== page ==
These aren't necessarily outlandish ideas. Capital gains rates have matched income-tax rates before. Democratic nominee Clinton has herself proposed tweaking the capital gains tax in a way which would make it harder for investors to qualify for the lowest rates. Meanwhile, plenty of both liberal and conservative economists are on record as opposing the mortgage interest deduction, which largely benefits the wealthy and artificially inflates housing prices. But with million-dollar homes becoming commonplace in some cities — there are 190,000 in San Francisco and 2.2 million nationwide — even marginally scaling back the mortgage interest deduction may be a political non-starter.
More taxes for the rich
Of course, a party that's unafraid to tax the merely well-to-do isn't going to let masters of the universe off the hook. Among the proposals that would hit the rich are a pledge to "restore" the estate tax, impose a tax on financial transactions, and add a new wealth tax of 0.5% on individual assets over $5 million.
While it's not clear precisely what a restored estate tax would look like, the tax has indeed become far less onerous than it was at the end of Bill Clinton's presidency, when estates of more than $650,o00 could end up paying as much as 55%. Today the exemption for individual estates is more than $5 million (and $10 million for couples) and the top rate is 40%. A financial transaction tax and a wealth tax are less politically realistic, although they have their fans. A global wealth tax was a key proposal in economist Thomas Piketty's 2013 inequality blockbuster book, Capital in the Twenty-First Century.
Free public college
Bernie Sanders' promise of free tuition at public colleges was a key part of his appeal with young voters. The Green Party wants to offer that too, and in addition to forgive all student and parent loans taken out to pay for college or vocational school. Sanders — whose education plan came with an estimated $750 billion price tag—merely wanted to trim interest rates on student debt. For her part, Clinton, who had originally promised only to help students graduate debt-free, expanded her proposal last month to also promise free college for families earning less than $85,000.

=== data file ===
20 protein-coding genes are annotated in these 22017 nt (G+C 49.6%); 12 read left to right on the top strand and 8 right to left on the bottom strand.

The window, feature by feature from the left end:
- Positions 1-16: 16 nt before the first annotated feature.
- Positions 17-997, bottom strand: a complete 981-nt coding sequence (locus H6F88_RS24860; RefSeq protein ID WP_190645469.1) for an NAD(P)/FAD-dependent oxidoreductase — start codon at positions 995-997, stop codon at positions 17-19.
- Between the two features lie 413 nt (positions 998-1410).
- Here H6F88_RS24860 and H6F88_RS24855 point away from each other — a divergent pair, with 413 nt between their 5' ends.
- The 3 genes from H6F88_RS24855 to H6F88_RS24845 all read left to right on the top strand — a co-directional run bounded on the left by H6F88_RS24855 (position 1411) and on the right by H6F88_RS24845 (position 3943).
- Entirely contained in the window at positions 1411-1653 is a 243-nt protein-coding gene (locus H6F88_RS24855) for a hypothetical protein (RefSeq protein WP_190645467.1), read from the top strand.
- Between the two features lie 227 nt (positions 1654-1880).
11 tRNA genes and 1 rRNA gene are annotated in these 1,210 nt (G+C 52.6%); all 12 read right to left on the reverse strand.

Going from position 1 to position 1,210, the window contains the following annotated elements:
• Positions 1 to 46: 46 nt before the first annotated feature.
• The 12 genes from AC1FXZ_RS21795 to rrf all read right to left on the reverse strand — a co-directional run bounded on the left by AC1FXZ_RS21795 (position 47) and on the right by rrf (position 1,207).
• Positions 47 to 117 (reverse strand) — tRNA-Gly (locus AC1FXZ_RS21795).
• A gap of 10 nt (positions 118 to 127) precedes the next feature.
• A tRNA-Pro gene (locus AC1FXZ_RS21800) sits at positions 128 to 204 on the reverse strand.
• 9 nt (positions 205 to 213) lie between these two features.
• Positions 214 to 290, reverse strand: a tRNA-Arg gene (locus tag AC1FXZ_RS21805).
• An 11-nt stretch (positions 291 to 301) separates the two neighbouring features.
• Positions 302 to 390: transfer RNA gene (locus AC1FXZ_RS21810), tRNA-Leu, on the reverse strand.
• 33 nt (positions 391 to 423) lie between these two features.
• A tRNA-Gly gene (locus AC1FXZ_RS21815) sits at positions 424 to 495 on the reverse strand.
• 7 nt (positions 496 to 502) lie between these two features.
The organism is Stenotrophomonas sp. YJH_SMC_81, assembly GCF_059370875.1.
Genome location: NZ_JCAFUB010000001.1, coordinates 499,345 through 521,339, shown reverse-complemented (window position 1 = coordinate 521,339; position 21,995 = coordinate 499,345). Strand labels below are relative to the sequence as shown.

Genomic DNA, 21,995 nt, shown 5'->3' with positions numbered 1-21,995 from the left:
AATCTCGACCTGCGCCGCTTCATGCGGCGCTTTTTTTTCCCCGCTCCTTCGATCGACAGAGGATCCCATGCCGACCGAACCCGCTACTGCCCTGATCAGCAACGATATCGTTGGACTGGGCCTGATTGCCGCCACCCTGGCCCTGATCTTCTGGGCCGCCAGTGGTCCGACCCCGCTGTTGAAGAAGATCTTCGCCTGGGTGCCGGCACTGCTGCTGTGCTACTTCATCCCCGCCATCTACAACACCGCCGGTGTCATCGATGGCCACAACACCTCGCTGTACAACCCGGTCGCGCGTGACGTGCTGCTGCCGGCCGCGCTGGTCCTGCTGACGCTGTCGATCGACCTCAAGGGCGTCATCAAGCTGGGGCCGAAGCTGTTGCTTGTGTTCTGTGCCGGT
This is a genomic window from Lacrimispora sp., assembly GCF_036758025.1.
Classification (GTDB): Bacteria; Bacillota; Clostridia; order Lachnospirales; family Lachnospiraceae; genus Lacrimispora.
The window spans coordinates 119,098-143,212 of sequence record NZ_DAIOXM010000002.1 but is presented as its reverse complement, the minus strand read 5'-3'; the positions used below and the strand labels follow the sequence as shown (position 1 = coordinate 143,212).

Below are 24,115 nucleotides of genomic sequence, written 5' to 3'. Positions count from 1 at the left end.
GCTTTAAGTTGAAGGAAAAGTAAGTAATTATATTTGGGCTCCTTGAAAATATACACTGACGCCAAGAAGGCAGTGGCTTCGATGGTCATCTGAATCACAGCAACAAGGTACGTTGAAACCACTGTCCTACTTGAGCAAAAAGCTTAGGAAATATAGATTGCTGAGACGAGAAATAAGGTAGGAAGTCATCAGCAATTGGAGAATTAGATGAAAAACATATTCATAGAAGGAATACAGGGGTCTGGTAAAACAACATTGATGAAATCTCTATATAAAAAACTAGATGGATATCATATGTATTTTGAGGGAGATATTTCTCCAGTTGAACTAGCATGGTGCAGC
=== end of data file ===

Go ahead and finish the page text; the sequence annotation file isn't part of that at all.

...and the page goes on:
Universal health care
Also in line with the Sanders campaign, the Green Party proposes a single-payer, or national, health care system. Until this comes into being, the party wants employers to cover all workers, paying at least half the cost. While the cost of Sanders proposal was pegged at $15 trillion, the Green Party platform argues that streamlined administration and the government's buying power could help curb costs. Again both the Green Party and Sanders are to the left of Clinton, who would expand Obamacare and focus on bringing down the cost of co-pays, deductibles, and drugs.
Stronger workers' rights
In addition to some far-out-sounding ideas like "alternative, low-consumption communities" in rural America, the Green Party outlines a number of proposals aimed at strengthening unions and workers rights, ranging from employer-sponsored day care to putting union reps alongside management on company boards, a practice that has long been the norm in Germany. One more proposal lifted from left-leaning Northern Europe: A 30-to-35-hour work week, something Sweden has experimented with recently. France, which shortened its work week to 35 hours in 2000, has had mixed luck.
Pressure from Sanders caused Clinton to move left during the primary season. The possible continuing impact of the Greens in the general election is worth noticing.